A water heater with a high recovery rate can generate hot water faster as it will take less time to heat it up. Even if you’re using a lot of hot water at once, a water heater with a high recovery rate and heat the incoming cold water faster.

Water heater size

The size of the water heater’s storage, or gallon capacity, has a lot to do with how quickly it can heat water. Usually, storage water heaters can hold anywhere from 30-80 gallons of water. Smaller water heaters can heat water faster since there are fewer gallons of water to heat. It’s just like heating water in a small saucepan versus a full stockpot.

Large-capacity gas water heaters contain a bigger gas burner to help them heat up quicker, making the process faster. But still, you won’t wait as long if you have a 30-gallon capacity water heater as if you had an 80-gallon unit.

Incoming water temperature

For both tank-style and tankless water heaters, the temperature that the water starts at will help determine how long it will thoroughly heat up. Because tank waters store water and can keep them heated, the incoming temperature won’t affect it much. However, tankless heaters feed incoming water on-demand moments before it comes out of the faucet. So, if the groundwater temperature is very low, the water may not get warm quickly. Both types of water heaters are affected by the ambient temperatures in the room where they are stored.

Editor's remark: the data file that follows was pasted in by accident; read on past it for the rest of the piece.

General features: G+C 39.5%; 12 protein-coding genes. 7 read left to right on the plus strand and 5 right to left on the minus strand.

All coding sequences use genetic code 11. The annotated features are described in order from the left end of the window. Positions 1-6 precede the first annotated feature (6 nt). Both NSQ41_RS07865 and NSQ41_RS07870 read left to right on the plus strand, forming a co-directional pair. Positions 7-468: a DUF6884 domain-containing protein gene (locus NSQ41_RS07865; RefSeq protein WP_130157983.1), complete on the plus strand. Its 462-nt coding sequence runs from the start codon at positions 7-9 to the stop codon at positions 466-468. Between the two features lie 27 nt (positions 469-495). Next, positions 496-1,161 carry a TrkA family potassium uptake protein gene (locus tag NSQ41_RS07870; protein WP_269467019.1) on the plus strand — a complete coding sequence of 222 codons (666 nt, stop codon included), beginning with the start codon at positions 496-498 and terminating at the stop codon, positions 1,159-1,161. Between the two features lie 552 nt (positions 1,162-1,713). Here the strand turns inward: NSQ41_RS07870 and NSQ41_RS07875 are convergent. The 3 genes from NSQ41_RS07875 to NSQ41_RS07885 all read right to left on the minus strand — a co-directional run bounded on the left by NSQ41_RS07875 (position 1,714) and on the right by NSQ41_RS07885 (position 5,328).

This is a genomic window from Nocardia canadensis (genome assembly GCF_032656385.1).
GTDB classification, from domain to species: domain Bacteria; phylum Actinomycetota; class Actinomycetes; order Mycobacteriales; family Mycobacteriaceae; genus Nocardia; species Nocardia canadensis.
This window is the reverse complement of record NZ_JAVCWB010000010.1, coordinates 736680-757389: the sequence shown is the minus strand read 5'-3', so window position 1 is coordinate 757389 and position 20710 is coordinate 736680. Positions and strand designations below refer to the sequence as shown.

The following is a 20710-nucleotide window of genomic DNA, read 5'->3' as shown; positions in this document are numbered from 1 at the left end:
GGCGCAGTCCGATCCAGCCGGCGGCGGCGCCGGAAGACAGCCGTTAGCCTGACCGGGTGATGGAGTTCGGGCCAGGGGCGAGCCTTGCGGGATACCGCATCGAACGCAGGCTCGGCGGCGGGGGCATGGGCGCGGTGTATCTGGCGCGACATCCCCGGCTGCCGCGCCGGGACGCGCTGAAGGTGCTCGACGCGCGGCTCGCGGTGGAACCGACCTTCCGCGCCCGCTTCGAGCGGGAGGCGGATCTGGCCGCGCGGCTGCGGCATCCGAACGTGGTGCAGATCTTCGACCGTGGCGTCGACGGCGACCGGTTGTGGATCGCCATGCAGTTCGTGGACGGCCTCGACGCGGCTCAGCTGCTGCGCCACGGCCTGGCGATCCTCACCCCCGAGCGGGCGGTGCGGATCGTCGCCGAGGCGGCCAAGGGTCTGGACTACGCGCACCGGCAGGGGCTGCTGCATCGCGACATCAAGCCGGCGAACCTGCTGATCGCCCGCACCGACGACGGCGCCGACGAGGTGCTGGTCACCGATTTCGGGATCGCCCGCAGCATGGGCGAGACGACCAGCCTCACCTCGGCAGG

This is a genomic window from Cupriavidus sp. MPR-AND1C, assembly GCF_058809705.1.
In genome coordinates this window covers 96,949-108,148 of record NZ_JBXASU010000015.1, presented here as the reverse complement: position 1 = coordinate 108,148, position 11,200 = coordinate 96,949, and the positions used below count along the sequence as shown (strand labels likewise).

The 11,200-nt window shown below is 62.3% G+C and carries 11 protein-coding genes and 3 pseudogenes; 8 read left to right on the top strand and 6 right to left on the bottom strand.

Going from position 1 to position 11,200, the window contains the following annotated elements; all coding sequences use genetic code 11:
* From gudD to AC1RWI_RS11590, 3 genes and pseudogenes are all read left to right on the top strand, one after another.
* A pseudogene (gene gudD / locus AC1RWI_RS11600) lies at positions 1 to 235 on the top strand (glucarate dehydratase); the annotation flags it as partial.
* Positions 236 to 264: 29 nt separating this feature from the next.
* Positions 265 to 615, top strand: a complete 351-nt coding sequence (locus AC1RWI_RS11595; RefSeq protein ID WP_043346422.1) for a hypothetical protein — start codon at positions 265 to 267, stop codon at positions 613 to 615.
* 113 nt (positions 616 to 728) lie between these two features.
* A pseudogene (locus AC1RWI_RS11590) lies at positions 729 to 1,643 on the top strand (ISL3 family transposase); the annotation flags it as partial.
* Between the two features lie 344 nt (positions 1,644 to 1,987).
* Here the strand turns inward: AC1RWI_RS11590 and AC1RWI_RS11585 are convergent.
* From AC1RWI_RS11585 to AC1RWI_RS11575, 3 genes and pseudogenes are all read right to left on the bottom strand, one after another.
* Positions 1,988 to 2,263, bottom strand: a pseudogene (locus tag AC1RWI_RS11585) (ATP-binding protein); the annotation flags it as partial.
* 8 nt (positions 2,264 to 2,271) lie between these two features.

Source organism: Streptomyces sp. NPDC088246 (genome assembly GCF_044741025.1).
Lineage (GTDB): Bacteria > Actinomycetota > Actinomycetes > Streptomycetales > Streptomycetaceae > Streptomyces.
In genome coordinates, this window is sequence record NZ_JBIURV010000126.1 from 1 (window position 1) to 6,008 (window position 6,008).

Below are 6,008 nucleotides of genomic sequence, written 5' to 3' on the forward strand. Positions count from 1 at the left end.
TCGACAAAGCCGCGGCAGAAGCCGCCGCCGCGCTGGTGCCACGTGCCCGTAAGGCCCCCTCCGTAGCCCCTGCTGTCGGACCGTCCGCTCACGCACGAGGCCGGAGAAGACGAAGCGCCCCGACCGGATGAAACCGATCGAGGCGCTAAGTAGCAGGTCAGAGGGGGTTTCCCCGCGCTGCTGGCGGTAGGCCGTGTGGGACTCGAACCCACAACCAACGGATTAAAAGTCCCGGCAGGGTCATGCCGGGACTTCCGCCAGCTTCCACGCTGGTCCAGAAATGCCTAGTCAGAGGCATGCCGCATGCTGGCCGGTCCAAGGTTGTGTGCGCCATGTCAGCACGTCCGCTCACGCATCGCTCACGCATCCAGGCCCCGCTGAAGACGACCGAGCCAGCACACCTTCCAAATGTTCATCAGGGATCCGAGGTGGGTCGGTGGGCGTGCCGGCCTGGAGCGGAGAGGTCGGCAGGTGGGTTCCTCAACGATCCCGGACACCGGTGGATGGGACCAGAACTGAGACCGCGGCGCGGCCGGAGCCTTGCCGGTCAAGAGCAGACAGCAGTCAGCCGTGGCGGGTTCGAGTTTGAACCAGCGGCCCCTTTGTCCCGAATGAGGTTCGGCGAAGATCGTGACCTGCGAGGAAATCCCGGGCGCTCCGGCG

Though water heaters seem to be simple when compared with other household mechanical items, they often have more to them. If your heater isn’t working, you may need to get its settings or calibration checked out by a professional.

Distance from appliance

Sometimes it’s easy to forget about this, but your hot water will be traveling from the ground through the heater and pipes in your house before reaching the fixture or appliance you’re using. The farther it is from the heater, the longer it would take for the heated water to reach it and be used. A professional installer should account for this when setting up your water heater, so this won’t probably be too much of an issue.